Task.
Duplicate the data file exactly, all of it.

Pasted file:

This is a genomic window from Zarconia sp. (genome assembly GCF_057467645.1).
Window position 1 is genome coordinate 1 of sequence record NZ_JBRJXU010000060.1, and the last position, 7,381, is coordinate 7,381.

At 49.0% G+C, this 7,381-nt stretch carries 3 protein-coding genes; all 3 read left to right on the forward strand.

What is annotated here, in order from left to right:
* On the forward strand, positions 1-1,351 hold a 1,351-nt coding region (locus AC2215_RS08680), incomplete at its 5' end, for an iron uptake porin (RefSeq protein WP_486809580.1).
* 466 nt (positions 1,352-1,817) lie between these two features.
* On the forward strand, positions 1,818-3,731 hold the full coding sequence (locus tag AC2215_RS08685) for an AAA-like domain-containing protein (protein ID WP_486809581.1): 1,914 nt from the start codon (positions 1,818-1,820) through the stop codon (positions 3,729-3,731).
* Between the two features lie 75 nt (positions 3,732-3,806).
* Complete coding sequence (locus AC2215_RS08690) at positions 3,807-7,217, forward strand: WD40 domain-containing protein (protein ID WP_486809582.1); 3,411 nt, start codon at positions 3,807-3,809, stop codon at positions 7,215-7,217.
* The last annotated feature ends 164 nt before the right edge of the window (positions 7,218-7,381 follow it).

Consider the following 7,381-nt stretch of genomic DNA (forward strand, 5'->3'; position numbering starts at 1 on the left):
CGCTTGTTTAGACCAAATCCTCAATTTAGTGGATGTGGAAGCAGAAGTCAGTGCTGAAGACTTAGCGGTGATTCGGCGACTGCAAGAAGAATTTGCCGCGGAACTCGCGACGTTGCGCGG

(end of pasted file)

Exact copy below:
This is a genomic window from Zarconia sp. (genome assembly GCF_057467645.1).
Window position 1 is genome coordinate 1 of sequence record NZ_JBRJXU010000060.1, and the last position, 7,381, is coordinate 7,381.

At 49.0% G+C, this 7,381-nt stretch carries 3 protein-coding genes; all 3 read left to right on the forward strand.

What is annotated here, in order from left to right:
* On the forward strand, positions 1-1,351 hold a 1,351-nt coding region (locus AC2215_RS08680), incomplete at its 5' end, for an iron uptake porin (RefSeq protein WP_486809580.1).
* 466 nt (positions 1,352-1,817) lie between these two features.
* On the forward strand, positions 1,818-3,731 hold the full coding sequence (locus tag AC2215_RS08685) for an AAA-like domain-containing protein (protein ID WP_486809581.1): 1,914 nt from the start codon (positions 1,818-1,820) through the stop codon (positions 3,729-3,731).
* Between the two features lie 75 nt (positions 3,732-3,806).
* Complete coding sequence (locus AC2215_RS08690) at positions 3,807-7,217, forward strand: WD40 domain-containing protein (protein ID WP_486809582.1); 3,411 nt, start codon at positions 3,807-3,809, stop codon at positions 7,215-7,217.
* The last annotated feature ends 164 nt before the right edge of the window (positions 7,218-7,381 follow it).

Consider the following 7,381-nt stretch of genomic DNA (forward strand, 5'->3'; position numbering starts at 1 on the left):
CGCTTGTTTAGACCAAATCCTCAATTTAGTGGATGTGGAAGCAGAAGTCAGTGCTGAAGACTTAGCGGTGATTCGGCGACTGCAAGAAGAATTTGCCGCGGAACTCGCGACGTTGCGCGG